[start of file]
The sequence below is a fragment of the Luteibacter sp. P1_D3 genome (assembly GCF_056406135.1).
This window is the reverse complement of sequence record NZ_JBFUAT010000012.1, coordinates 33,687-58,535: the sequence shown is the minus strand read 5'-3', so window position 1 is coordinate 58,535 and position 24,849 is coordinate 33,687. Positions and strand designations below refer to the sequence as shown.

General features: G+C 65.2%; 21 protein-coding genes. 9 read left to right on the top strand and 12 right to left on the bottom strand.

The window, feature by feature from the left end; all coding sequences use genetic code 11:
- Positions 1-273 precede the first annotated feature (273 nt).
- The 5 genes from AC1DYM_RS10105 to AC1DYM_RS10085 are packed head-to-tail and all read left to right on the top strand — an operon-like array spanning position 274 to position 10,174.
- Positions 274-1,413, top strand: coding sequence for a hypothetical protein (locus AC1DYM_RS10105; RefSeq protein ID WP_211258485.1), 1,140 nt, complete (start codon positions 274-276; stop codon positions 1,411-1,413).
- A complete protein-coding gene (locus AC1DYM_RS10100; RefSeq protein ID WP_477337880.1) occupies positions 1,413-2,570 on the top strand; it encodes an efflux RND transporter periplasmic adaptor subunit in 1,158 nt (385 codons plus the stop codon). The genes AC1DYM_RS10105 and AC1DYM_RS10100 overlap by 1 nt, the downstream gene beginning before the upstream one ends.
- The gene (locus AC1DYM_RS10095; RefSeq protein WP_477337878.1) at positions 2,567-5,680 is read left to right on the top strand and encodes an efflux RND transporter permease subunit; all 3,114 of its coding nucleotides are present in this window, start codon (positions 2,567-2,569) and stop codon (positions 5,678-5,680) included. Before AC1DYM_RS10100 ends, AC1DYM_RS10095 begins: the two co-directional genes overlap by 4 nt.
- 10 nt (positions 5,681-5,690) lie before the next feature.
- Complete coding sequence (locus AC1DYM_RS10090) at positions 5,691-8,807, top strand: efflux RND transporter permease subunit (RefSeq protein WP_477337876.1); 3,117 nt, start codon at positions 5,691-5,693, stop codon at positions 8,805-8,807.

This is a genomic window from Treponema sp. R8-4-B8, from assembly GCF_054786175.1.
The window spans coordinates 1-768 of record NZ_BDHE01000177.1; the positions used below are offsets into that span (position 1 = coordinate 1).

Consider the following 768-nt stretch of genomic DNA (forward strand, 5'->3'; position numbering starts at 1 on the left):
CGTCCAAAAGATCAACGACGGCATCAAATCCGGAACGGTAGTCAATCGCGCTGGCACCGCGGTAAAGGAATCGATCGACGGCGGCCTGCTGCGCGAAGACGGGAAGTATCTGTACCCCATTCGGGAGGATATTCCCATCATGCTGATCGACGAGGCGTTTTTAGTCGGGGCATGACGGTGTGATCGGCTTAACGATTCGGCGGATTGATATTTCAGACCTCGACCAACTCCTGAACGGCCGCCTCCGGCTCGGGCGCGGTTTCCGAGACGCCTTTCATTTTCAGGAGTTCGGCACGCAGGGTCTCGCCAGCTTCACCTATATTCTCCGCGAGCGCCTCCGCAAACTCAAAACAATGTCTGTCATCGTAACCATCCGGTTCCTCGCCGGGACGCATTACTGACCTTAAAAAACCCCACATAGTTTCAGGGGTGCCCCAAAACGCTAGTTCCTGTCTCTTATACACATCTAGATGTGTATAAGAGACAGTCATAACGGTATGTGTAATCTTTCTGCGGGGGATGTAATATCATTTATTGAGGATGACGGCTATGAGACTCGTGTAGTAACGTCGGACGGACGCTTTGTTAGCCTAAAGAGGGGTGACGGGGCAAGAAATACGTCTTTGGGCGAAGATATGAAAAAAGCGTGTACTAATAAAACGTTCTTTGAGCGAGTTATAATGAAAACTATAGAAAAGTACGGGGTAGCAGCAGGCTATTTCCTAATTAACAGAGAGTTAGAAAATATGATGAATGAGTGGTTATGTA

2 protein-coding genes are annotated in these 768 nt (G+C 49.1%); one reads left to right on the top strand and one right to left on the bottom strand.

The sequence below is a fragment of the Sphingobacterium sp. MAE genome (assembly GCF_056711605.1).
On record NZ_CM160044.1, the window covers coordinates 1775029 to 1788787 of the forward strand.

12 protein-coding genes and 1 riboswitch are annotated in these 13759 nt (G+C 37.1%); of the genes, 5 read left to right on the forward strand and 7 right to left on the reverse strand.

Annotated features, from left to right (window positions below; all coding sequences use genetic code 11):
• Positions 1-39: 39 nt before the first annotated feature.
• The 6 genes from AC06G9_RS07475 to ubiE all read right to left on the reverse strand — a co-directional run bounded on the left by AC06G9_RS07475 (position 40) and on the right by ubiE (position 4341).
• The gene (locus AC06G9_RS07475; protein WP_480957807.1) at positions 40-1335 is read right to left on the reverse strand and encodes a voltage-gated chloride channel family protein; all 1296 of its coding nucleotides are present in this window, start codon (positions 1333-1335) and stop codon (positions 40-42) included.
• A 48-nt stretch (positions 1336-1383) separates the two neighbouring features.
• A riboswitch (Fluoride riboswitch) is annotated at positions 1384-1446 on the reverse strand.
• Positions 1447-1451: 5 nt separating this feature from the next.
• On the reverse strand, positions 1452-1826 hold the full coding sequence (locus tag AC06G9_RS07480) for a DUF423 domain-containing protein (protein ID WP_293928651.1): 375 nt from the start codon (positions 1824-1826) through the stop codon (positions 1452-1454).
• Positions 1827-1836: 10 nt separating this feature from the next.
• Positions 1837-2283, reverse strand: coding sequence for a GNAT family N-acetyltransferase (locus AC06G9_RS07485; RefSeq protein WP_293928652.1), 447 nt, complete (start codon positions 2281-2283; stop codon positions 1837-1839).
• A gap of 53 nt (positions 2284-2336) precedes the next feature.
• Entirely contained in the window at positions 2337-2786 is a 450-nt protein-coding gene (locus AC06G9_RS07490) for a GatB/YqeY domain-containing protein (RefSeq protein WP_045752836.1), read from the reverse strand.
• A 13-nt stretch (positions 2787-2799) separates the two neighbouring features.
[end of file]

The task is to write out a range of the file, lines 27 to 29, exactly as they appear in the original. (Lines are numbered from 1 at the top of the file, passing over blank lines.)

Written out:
• On the reverse strand, positions 1452-1826 hold the full coding sequence (locus tag AC06G9_RS07480) for a DUF423 domain-containing protein (protein ID WP_293928651.1): 375 nt from the start codon (positions 1824-1826) through the stop codon (positions 1452-1454).
• Positions 1827-1836: 10 nt separating this feature from the next.
• Positions 1837-2283, reverse strand: coding sequence for a GNAT family N-acetyltransferase (locus AC06G9_RS07485; RefSeq protein WP_293928652.1), 447 nt, complete (start codon positions 2281-2283; stop codon positions 1837-1839).